In My Garden by Peggy Lang

In My Garden by Peggy Lang

A good friend of mine is a singer/songwriter. Because of her, I have always considered how civilitics would apply to musicians. As with any profession, musicians have overhead tasks that must be done in order to pursue their ultimate goal of performing: there is time spent practicing, tuning, writing, coordinating, planning, and so on. In the economic world, most of those overhead activities do not generate revenue, so they must be covered by money earned from other activities such as performances and selling recordings. However, in a civilitic system, every activity that contributes to value in the world (as overhead activities do), holds the possibility for earning appreciation (ivi) from the community at large.

My friend, Peggy Lang, once had the opportunity to sign with a major recording company but she remained independent and never achieved the comparative musical success that some of her counterparts managed. I think she would tell you she managed to keep her soul in the bargain. It has made the pursuit of her music more challenging and it has forced her to support herself in other ways. Not surprisingly, exchange economics does not support those who challenge the established system.

After speaking with Peggy, she is making her album, In My Garden, available for free download as a civilitic gesture. Producing a run of CDs, marketing, and distributing them, is a large expense for a sole musician, so Peggy is making the download of this album available and is adding value to the world in doing so. She is not requesting any payment in exchange, though I am sure she would certainly put any donations to a good use. Mostly, in making this gift to the world, there is a hope that this will generate another civilitic gift forward. So if you download and enjoy the music, the most appropriate response is to contribute something of your own toward making the world a better place.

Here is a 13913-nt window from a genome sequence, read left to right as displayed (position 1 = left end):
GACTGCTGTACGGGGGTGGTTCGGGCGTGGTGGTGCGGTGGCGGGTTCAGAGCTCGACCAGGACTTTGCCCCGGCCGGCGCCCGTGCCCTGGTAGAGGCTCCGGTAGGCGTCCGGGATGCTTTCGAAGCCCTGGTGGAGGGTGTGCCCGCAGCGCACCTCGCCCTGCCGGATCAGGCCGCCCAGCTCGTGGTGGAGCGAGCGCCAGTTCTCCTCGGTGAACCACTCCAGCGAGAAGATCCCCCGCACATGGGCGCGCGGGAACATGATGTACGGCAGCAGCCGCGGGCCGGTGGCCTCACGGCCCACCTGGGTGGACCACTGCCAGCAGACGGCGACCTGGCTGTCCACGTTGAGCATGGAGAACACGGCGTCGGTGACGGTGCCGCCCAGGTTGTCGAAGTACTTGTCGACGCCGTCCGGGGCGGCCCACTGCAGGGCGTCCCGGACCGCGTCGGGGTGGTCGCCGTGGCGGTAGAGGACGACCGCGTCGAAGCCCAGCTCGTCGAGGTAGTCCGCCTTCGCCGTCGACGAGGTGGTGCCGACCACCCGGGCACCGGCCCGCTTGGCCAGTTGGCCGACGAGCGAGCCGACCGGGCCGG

National Public Radio (NPR) and civilitics

National Public Radio (NPR) is already organized in a quasi-civilitic way. The model is based upon giving service and depending, in part, on the supportive behavior of people who listen to the programming.

Credit: deviever


In its most basic form, NPR broadcasts are produced as a free contribution to the public benefit. This includes news, art, music, and specials. Anyone in the broadcast area is welcome to listen to the programming without any need to pay. Of course, because there is no fully civilitic framework, the radio stations have fiscal obligations and need financial support in order to survive. To meet those needs, they need some listeners to contribute money for the programming, but there is no binding requirement to do so. As a result, NPR programming certainly is a gift to the listening audience.

On the other side of the radio signal, listeners of NPR are encouraged to contribute money to help support the programming they like. While many listeners might never send a payment, there are many others who do. Those who contribute have some influence over the programming choices and thereby encourage specific behavior by NPR. Ultimately, those contributions are gifts made back to the radio stations as a way of saying “I like what you are doing, please keep doing it.”

Civilitics works in much the same way as NPR except that it works at a global human scale. Rather than considering the preferences of radio broadcasts, it is the actions of people which are considered for public approval. Rather than payments being made to a radio station, people (other than the original beneficiaries) act as the providers of goods and services to one another. A civilitic framework allows people to know how much contribution others are making and reward them accordingly. High contributors are more likely to be rewarded and will be more highly rewarded while low contributors will be less so.